Thursday, January 21, 2016

GIMP and the Learning Curve

If you haven't seen last weeks post here's a quick recap. My computer died and rather than pay Adobe a monthly fee to use their software, I have decided to look for alternatives. This is not as easy as it sounds.

On product that was highly recommended to me is GIMP, which is an acronym for GNU Image Manipulation Program. The program is an open source photo editing program that is rumored to rival Photoshop. While to two programs are used for image manipulation there are some vast differences.

First GIMP is a free, open source program. This means that the program's source code is available for others to modify, rather then the company making all the updates themselves. Unfortunately, this also means that the native program is not as robust as Phootshop when you first install.

The program starts out as several small windows. I have no idea why. It's easy enough to change once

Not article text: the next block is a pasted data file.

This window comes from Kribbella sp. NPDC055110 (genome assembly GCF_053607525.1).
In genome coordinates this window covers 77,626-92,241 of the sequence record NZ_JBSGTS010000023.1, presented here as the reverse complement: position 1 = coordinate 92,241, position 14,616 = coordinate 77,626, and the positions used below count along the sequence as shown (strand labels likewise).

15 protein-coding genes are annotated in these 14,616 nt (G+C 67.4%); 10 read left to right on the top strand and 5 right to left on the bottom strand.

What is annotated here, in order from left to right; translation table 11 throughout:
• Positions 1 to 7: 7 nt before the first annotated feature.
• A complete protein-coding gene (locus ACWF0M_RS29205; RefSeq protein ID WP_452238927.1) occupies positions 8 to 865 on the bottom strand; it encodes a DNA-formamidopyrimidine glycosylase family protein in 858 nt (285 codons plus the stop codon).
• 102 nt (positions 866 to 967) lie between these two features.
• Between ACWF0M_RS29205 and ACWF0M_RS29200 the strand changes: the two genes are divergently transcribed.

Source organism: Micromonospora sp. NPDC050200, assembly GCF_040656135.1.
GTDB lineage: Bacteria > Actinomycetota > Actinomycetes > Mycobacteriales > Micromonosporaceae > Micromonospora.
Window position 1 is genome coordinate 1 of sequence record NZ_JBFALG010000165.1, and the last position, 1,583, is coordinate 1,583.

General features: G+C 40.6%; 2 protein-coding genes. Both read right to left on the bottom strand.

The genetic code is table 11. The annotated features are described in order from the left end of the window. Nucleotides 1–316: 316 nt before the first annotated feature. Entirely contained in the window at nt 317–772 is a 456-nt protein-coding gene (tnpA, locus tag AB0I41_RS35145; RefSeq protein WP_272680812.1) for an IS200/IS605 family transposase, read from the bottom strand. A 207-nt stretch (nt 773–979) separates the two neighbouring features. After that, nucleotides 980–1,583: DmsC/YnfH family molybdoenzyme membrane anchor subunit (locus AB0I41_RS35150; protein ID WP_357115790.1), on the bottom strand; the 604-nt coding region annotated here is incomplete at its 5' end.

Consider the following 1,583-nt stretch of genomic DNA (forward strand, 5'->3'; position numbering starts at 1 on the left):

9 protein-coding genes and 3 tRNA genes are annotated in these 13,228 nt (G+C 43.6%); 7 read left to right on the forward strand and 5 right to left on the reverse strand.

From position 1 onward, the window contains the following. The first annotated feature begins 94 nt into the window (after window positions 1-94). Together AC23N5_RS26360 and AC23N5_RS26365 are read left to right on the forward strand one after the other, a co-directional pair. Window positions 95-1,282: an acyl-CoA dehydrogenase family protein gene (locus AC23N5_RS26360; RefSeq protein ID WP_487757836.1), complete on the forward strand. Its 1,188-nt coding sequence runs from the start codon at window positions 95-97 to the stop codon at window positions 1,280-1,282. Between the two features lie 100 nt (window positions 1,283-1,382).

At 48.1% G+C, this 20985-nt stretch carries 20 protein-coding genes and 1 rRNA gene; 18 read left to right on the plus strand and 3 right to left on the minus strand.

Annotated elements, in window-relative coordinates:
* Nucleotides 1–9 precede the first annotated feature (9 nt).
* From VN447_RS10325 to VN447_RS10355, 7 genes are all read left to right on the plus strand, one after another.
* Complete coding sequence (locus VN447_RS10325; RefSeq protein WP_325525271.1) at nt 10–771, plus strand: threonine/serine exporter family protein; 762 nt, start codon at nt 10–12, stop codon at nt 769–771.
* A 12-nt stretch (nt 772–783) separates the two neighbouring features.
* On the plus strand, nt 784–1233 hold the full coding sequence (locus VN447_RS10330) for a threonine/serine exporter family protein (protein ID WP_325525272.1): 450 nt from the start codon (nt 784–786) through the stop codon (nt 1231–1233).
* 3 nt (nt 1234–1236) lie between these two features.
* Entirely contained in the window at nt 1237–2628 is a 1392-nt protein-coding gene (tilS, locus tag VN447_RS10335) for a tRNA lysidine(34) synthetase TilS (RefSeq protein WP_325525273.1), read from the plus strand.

you figure out where the setting is. The sidebars, or side windows if you don't change it to a single screen, have various options in them similar to the palettes in Photoshop. Similarly to Photoshop they can be clicked and dragged to different locations depending on how you like your program to be set up.

There are various icons for different features and, as expected, the symbols are completely different from those in Photoshop. Thankfully, they did create pop up banners which state the name of the tool when you hover over the button.

One of the most frustrating things that the program lacks, and what probably keeps it from being a true competitor to Photoshop, is it can not read raw files. The majority of professional photographers shoot in raw because it allows for the images be to easily manipulated without loosing data. There used to be an extension that could be downloaded to correct this. I, however, have not been able to figure this out yet.

There are some similarities between Photoshop and GIMP, side from both being image editing programs. Both programs allow for complicated layering and effects - once you learn how to use the software. They both also have an extensive listing of tutorial videos and websites.

While I'm not entirely sure that I like GIMP as a first choice, I will give it a few more weeks and invest some more time in watching the tutorials. figuring out how to add the various extensions, and getting the program to recognize my Wacom Tablet. I may learn to love the free alternative to Photoshop.